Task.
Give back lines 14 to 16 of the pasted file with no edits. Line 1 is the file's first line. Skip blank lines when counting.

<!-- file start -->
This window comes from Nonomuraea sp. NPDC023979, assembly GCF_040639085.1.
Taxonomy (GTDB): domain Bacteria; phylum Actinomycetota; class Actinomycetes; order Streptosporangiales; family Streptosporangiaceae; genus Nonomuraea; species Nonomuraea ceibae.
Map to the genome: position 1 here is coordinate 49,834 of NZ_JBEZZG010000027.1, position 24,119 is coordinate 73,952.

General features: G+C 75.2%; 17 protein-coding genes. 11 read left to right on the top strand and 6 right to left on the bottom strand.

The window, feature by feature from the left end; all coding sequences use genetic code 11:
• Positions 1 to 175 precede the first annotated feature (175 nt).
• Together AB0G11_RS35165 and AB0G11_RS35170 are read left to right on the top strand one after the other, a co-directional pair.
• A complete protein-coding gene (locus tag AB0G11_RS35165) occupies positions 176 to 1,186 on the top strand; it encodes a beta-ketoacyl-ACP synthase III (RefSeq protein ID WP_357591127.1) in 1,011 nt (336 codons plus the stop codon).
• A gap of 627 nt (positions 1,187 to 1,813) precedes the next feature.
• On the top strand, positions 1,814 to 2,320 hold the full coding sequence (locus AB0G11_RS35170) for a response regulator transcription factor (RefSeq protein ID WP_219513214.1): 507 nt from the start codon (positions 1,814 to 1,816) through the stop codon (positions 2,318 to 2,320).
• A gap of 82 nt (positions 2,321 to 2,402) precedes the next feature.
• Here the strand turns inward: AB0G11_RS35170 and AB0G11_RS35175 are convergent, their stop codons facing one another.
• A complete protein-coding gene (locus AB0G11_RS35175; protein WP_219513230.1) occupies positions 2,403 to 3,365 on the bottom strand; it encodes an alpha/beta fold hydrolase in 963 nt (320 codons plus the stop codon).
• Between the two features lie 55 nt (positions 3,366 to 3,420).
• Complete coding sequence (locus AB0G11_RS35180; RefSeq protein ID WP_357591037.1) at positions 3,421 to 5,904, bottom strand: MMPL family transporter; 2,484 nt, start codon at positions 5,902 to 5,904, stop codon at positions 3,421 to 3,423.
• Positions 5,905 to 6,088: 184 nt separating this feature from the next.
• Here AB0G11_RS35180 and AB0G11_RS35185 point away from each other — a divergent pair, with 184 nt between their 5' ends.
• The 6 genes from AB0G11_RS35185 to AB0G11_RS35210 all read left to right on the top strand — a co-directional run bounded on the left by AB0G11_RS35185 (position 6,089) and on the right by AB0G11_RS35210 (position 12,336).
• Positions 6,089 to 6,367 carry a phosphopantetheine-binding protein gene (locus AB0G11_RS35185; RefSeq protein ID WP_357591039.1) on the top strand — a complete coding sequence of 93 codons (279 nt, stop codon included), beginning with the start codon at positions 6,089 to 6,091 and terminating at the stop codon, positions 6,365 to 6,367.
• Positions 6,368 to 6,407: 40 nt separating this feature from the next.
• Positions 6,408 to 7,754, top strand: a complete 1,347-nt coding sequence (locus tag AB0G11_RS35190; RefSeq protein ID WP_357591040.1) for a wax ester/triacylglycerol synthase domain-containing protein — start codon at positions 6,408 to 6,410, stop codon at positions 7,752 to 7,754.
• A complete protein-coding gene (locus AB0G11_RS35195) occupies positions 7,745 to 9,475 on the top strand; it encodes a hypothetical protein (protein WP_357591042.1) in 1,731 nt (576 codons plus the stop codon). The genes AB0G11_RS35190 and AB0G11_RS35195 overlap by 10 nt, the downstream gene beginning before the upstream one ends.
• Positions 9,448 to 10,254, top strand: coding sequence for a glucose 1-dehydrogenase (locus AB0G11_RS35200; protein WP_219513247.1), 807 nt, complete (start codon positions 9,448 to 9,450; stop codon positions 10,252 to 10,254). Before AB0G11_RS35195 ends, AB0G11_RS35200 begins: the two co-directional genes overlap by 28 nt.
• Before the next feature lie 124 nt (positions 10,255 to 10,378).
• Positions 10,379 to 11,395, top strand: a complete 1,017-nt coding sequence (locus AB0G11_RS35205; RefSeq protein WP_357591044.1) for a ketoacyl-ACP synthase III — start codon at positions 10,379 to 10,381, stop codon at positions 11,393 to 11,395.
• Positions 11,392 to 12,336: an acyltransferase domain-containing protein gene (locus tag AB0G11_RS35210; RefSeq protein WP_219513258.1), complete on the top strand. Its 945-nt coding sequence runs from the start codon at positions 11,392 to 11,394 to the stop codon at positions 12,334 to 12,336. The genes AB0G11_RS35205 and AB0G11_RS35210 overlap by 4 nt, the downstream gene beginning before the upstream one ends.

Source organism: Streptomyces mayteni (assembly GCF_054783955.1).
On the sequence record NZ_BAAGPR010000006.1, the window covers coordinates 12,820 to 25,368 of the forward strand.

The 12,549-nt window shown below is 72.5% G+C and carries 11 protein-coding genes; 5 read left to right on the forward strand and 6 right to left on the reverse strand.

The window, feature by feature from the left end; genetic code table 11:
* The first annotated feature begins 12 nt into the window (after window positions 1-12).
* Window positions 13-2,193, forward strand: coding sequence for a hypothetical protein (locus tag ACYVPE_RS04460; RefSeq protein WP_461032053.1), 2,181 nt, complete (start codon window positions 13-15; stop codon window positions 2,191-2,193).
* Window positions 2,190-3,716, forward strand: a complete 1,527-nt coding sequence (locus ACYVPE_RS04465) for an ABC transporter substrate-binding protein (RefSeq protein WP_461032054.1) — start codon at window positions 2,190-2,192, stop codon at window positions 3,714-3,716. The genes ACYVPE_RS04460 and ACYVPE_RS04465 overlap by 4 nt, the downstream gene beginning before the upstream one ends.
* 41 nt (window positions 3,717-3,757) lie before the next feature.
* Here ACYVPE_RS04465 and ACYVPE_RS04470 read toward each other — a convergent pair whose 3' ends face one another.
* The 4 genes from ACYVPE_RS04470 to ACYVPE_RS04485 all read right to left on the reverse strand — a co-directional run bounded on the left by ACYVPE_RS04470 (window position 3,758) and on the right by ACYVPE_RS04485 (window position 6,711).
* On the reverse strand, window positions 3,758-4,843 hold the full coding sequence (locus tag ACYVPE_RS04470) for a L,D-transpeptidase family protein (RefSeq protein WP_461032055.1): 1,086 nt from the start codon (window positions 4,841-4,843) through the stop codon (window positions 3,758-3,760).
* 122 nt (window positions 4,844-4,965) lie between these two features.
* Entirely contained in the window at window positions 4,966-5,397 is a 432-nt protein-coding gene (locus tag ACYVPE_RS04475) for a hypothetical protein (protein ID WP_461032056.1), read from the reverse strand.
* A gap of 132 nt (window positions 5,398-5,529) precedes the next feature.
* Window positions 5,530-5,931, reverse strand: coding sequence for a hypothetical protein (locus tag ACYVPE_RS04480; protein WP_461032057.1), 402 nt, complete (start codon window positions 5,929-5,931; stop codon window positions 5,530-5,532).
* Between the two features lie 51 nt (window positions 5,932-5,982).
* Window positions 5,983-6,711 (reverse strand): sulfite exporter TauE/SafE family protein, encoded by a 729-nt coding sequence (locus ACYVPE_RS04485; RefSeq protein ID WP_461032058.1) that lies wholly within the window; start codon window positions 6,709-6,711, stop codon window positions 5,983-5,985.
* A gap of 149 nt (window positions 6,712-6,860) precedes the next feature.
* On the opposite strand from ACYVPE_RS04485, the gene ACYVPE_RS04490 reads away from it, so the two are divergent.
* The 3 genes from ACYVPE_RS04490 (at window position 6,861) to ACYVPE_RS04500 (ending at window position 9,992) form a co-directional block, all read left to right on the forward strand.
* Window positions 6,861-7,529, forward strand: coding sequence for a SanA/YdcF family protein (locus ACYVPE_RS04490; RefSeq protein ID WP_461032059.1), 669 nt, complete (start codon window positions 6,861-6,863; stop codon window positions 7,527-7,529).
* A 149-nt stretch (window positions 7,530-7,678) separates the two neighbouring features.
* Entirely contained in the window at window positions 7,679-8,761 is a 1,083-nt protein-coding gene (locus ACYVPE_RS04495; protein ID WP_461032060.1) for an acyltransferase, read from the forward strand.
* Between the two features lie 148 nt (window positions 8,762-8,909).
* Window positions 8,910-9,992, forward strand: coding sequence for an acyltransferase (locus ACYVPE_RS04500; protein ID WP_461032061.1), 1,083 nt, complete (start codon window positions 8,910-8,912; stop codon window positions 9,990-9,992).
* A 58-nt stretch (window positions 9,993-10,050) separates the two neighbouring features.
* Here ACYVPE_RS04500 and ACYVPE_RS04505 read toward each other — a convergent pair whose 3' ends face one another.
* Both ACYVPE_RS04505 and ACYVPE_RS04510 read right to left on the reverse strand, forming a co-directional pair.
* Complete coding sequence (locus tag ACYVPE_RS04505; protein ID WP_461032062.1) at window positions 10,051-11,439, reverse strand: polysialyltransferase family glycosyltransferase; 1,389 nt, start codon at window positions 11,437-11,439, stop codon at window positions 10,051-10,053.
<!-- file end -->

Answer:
• Between the two features lie 55 nt (positions 3,366 to 3,420).
• Complete coding sequence (locus AB0G11_RS35180; RefSeq protein ID WP_357591037.1) at positions 3,421 to 5,904, bottom strand: MMPL family transporter; 2,484 nt, start codon at positions 5,902 to 5,904, stop codon at positions 3,421 to 3,423.
• Positions 5,905 to 6,088: 184 nt separating this feature from the next.